Description

    CROSS-REFERENCE TO RELATED APPLICATION
  • This application claims priority to U.S. Provisional Application 62/083,879, filed Nov. 24, 2014, entitled “UNMANNED AERIAL VEHICLE PROTECTIVE FRAME CONFIGURATION,” which is incorporated herein by reference in its entirety.
  • BACKGROUND
  • Multi-propeller aerial vehicles (e.g., quad-copters, octo-copters) are becoming more common. All such vehicles require a body configuration that will support the separation of the multiple propellers, the control components, the power supply (e.g., battery), etc.
  • BRIEF DESCRIPTION OF THE DRAWINGS
  • The detailed description is set forth with reference to the accompanying figures. In the figures, the left-most digit(s) of a reference number identifies the figure in which the reference number first appears. The use of the same reference numbers in different figures indicates similar or identical items or features.
  • FIG. 1 depicts a view of an unmanned aerial vehicle configuration, according to an implementation.
  • FIG. 2 depicts a view of an unmanned aerial vehicle frame, according to an implementation.
  • FIG. 3 depicts another view of an unmanned aerial vehicle frame, according to an implementation.
  • FIG. 4 depicts a view of another unmanned aerial vehicle configuration, according to an implementation.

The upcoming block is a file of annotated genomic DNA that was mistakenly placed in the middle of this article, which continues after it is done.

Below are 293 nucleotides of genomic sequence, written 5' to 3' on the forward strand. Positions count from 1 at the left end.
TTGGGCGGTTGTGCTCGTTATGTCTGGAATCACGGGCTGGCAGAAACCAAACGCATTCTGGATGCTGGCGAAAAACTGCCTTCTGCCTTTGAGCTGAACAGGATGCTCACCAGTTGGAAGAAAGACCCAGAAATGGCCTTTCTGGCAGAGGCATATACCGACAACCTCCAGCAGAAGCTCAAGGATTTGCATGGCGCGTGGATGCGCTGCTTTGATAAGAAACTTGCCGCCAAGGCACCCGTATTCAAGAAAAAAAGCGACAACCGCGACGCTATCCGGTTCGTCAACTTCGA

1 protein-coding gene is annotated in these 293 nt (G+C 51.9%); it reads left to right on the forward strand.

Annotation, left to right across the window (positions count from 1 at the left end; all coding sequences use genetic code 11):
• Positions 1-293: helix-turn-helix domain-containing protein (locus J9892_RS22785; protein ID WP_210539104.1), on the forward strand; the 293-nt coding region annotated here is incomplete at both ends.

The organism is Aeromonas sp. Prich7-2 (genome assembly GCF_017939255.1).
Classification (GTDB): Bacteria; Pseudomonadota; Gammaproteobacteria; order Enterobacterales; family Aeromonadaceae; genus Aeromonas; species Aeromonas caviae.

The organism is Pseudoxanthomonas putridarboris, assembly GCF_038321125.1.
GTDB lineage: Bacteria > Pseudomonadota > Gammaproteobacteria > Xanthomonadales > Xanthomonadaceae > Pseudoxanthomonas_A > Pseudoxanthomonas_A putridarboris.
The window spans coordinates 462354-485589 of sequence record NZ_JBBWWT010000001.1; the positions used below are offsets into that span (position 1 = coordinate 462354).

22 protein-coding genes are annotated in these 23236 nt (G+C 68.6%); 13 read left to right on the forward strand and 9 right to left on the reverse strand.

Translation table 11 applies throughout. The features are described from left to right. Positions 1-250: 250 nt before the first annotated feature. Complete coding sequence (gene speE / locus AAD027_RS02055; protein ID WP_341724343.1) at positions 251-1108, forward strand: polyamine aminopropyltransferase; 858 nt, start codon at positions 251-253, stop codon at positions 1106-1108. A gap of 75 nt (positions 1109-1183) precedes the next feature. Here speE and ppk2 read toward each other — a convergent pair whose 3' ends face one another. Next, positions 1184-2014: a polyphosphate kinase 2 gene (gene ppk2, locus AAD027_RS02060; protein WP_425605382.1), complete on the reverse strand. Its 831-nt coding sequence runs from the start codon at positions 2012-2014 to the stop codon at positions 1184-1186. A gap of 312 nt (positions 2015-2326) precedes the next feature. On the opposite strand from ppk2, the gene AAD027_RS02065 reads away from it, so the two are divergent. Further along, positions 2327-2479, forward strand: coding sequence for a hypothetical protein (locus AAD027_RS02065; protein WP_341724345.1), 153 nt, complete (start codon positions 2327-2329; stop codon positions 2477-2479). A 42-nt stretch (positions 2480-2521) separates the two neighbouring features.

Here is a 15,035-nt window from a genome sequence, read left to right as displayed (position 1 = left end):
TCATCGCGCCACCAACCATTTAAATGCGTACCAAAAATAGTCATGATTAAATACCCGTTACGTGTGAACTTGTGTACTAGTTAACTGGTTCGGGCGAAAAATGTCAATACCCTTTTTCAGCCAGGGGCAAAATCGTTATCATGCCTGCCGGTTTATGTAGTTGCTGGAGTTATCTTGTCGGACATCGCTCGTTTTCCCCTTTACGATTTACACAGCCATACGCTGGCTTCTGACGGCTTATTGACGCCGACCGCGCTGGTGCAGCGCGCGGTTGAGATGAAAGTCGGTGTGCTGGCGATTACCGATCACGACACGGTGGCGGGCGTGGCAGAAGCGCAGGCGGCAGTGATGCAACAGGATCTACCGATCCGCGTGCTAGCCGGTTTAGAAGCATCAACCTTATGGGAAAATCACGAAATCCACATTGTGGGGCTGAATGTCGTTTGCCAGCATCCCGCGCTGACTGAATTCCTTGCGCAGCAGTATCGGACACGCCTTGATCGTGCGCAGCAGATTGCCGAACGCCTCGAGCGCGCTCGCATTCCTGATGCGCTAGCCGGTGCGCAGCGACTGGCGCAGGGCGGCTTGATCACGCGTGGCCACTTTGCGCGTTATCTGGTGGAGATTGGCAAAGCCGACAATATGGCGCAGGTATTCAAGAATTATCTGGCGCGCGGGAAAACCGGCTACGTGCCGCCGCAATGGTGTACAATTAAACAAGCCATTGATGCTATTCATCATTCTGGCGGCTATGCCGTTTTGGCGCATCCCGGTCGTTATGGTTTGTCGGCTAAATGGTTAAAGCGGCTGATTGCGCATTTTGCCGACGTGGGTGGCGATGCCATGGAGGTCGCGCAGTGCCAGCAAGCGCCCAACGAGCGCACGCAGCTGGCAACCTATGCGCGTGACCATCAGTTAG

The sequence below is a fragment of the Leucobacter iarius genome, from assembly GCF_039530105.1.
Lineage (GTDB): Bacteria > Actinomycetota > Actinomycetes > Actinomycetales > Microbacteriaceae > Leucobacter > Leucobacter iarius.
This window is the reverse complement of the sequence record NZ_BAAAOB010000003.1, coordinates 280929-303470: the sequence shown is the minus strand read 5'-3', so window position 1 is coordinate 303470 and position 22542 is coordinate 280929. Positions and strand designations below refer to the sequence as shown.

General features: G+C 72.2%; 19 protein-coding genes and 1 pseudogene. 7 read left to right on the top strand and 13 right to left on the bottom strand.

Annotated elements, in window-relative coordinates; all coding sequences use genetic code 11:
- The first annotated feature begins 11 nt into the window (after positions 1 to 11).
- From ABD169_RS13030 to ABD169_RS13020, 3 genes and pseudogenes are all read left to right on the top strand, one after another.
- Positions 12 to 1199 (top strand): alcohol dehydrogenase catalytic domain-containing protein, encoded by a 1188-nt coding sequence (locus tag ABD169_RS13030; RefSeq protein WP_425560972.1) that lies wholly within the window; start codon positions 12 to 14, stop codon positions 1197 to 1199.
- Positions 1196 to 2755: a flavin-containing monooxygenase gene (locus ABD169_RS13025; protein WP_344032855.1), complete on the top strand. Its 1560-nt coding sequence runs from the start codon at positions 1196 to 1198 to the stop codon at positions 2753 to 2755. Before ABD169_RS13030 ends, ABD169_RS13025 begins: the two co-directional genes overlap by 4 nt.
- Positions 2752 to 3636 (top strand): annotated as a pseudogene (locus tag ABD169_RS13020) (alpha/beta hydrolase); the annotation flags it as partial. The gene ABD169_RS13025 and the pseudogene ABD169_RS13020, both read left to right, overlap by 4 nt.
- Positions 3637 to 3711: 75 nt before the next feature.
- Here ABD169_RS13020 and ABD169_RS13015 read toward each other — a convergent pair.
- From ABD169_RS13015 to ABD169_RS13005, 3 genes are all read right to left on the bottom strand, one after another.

• FIG. 5 depicts a view of another unmanned aerial vehicle frame, according to an implementation.
  • FIG. 6 depicts a view of another unmanned aerial vehicle configuration, according to an implementation.
  • FIG. 7 depicts another view of an unmanned aerial vehicle configuration, according to an implementation.
  • FIG. 8 is a block diagram of an illustrative implementation of an unmanned aerial vehicle control system that may be used with various implementations.
  • While implementations are described herein by way of example, those skilled in the art will recognize that the implementations are not limited to the examples or drawings described. It should be understood that the drawings and detailed description thereto are not intended to limit implementations to the particular form disclosed but, on the contrary, the intention is to cover all modifications, equivalents and alternatives falling within the spirit and scope as defined by the appended claims. The headings used herein are for organizational purposes only and are not meant to be used to limit the scope of the description or the claims. As used throughout this application, the word “may” is used in a permissive sense (i.e., meaning having the potential to), rather than the mandatory sense (i.e., meaning must). Similarly, the words “include,” “including,” and “includes” mean including, but not limited to. Additionally, as used herein, the term “coupled” may refer to two or more components connected together, whether that connection is permanent (e.g., welded) or temporary (e.g., bolted), direct or indirect (i.e., through an intermediary), mechanical, chemical, optical, or electrical. Furthermore, as used herein, “horizontal” flight refers to flight traveling in a direction substantially parallel to the ground (i.e., sea level), and that “vertical” flight refers to flight traveling substantially radially outward from the earth's center. It should be understood by those having ordinary skill that trajectories may include components of both “horizontal” and “vertical” flight vectors.